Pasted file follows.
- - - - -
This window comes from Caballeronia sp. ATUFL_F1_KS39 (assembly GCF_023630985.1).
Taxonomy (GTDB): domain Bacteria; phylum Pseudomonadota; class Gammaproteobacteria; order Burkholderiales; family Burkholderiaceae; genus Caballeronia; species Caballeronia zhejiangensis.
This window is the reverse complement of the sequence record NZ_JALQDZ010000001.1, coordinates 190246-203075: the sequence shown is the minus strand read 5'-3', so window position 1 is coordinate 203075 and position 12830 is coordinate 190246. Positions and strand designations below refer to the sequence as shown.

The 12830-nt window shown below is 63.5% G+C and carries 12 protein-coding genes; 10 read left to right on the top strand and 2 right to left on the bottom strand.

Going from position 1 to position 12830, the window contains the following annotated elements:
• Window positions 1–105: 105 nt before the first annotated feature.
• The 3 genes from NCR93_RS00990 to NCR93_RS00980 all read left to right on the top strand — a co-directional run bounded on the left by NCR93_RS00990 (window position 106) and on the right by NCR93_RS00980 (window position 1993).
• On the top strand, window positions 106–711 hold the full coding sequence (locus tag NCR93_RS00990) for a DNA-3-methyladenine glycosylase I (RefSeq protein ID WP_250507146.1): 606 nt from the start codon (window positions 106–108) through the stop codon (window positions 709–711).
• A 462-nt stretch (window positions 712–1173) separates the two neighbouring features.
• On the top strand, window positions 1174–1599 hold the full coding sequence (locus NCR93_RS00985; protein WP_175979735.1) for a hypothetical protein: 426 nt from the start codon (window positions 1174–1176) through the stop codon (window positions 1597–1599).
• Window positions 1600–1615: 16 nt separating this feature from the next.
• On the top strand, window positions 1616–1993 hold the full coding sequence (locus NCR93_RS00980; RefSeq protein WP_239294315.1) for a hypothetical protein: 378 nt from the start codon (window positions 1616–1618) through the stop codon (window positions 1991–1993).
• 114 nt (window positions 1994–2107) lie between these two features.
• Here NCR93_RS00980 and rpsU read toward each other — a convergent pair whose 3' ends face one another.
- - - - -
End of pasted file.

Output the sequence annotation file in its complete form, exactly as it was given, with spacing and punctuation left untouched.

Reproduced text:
This window comes from Caballeronia sp. ATUFL_F1_KS39 (assembly GCF_023630985.1).
Taxonomy (GTDB): domain Bacteria; phylum Pseudomonadota; class Gammaproteobacteria; order Burkholderiales; family Burkholderiaceae; genus Caballeronia; species Caballeronia zhejiangensis.
This window is the reverse complement of the sequence record NZ_JALQDZ010000001.1, coordinates 190246-203075: the sequence shown is the minus strand read 5'-3', so window position 1 is coordinate 203075 and position 12830 is coordinate 190246. Positions and strand designations below refer to the sequence as shown.

The 12830-nt window shown below is 63.5% G+C and carries 12 protein-coding genes; 10 read left to right on the top strand and 2 right to left on the bottom strand.

Going from position 1 to position 12830, the window contains the following annotated elements:
• Window positions 1–105: 105 nt before the first annotated feature.
• The 3 genes from NCR93_RS00990 to NCR93_RS00980 all read left to right on the top strand — a co-directional run bounded on the left by NCR93_RS00990 (window position 106) and on the right by NCR93_RS00980 (window position 1993).
• On the top strand, window positions 106–711 hold the full coding sequence (locus tag NCR93_RS00990) for a DNA-3-methyladenine glycosylase I (RefSeq protein ID WP_250507146.1): 606 nt from the start codon (window positions 106–108) through the stop codon (window positions 709–711).
• A 462-nt stretch (window positions 712–1173) separates the two neighbouring features.
• On the top strand, window positions 1174–1599 hold the full coding sequence (locus NCR93_RS00985; protein WP_175979735.1) for a hypothetical protein: 426 nt from the start codon (window positions 1174–1176) through the stop codon (window positions 1597–1599).
• Window positions 1600–1615: 16 nt separating this feature from the next.
• On the top strand, window positions 1616–1993 hold the full coding sequence (locus NCR93_RS00980; RefSeq protein WP_239294315.1) for a hypothetical protein: 378 nt from the start codon (window positions 1616–1618) through the stop codon (window positions 1991–1993).
• 114 nt (window positions 1994–2107) lie between these two features.
• Here NCR93_RS00980 and rpsU read toward each other — a convergent pair whose 3' ends face one another.